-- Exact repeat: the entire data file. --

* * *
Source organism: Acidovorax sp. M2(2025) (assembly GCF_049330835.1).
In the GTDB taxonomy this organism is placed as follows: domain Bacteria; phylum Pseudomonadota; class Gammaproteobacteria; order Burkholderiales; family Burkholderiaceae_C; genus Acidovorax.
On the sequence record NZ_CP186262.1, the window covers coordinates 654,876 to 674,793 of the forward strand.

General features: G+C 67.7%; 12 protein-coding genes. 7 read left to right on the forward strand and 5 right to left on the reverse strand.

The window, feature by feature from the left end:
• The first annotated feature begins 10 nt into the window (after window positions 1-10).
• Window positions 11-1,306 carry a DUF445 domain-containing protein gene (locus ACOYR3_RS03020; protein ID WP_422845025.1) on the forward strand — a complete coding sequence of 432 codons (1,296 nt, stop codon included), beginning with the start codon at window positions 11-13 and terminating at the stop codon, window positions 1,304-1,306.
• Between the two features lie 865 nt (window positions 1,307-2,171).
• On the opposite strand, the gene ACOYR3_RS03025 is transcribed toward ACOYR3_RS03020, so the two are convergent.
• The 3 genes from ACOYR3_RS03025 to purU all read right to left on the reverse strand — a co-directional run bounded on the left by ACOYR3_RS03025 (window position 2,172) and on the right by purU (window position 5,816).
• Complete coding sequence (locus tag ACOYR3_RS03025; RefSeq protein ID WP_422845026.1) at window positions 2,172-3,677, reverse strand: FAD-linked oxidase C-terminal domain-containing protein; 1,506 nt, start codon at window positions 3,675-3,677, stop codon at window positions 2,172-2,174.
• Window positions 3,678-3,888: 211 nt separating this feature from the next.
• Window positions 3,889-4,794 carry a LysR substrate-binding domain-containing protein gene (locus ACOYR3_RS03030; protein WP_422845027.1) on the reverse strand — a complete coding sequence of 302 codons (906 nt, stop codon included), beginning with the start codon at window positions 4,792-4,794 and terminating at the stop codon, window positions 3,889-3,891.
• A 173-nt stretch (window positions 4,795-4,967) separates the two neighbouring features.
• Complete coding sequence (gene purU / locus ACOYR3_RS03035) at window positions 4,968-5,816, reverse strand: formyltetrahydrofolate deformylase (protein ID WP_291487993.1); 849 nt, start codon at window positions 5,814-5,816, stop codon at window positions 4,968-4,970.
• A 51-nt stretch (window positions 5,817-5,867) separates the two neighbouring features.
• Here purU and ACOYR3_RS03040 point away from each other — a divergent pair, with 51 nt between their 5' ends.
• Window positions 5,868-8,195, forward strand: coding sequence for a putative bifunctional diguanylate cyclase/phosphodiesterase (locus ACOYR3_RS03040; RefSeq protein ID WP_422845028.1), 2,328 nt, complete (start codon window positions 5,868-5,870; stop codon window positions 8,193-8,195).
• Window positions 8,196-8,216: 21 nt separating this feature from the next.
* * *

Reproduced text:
Source organism: Acidovorax sp. M2(2025) (assembly GCF_049330835.1).
In the GTDB taxonomy this organism is placed as follows: domain Bacteria; phylum Pseudomonadota; class Gammaproteobacteria; order Burkholderiales; family Burkholderiaceae_C; genus Acidovorax.
On the sequence record NZ_CP186262.1, the window covers coordinates 654,876 to 674,793 of the forward strand.

General features: G+C 67.7%; 12 protein-coding genes. 7 read left to right on the forward strand and 5 right to left on the reverse strand.

The window, feature by feature from the left end:
• The first annotated feature begins 10 nt into the window (after window positions 1-10).
• Window positions 11-1,306 carry a DUF445 domain-containing protein gene (locus ACOYR3_RS03020; protein ID WP_422845025.1) on the forward strand — a complete coding sequence of 432 codons (1,296 nt, stop codon included), beginning with the start codon at window positions 11-13 and terminating at the stop codon, window positions 1,304-1,306.
• Between the two features lie 865 nt (window positions 1,307-2,171).
• On the opposite strand, the gene ACOYR3_RS03025 is transcribed toward ACOYR3_RS03020, so the two are convergent.
• The 3 genes from ACOYR3_RS03025 to purU all read right to left on the reverse strand — a co-directional run bounded on the left by ACOYR3_RS03025 (window position 2,172) and on the right by purU (window position 5,816).
• Complete coding sequence (locus tag ACOYR3_RS03025; RefSeq protein ID WP_422845026.1) at window positions 2,172-3,677, reverse strand: FAD-linked oxidase C-terminal domain-containing protein; 1,506 nt, start codon at window positions 3,675-3,677, stop codon at window positions 2,172-2,174.
• Window positions 3,678-3,888: 211 nt separating this feature from the next.
• Window positions 3,889-4,794 carry a LysR substrate-binding domain-containing protein gene (locus ACOYR3_RS03030; protein WP_422845027.1) on the reverse strand — a complete coding sequence of 302 codons (906 nt, stop codon included), beginning with the start codon at window positions 4,792-4,794 and terminating at the stop codon, window positions 3,889-3,891.
• A 173-nt stretch (window positions 4,795-4,967) separates the two neighbouring features.
• Complete coding sequence (gene purU / locus ACOYR3_RS03035) at window positions 4,968-5,816, reverse strand: formyltetrahydrofolate deformylase (protein ID WP_291487993.1); 849 nt, start codon at window positions 5,814-5,816, stop codon at window positions 4,968-4,970.
• A 51-nt stretch (window positions 5,817-5,867) separates the two neighbouring features.
• Here purU and ACOYR3_RS03040 point away from each other — a divergent pair, with 51 nt between their 5' ends.
• Window positions 5,868-8,195, forward strand: coding sequence for a putative bifunctional diguanylate cyclase/phosphodiesterase (locus ACOYR3_RS03040; RefSeq protein ID WP_422845028.1), 2,328 nt, complete (start codon window positions 5,868-5,870; stop codon window positions 8,193-8,195).
• Window positions 8,196-8,216: 21 nt separating this feature from the next.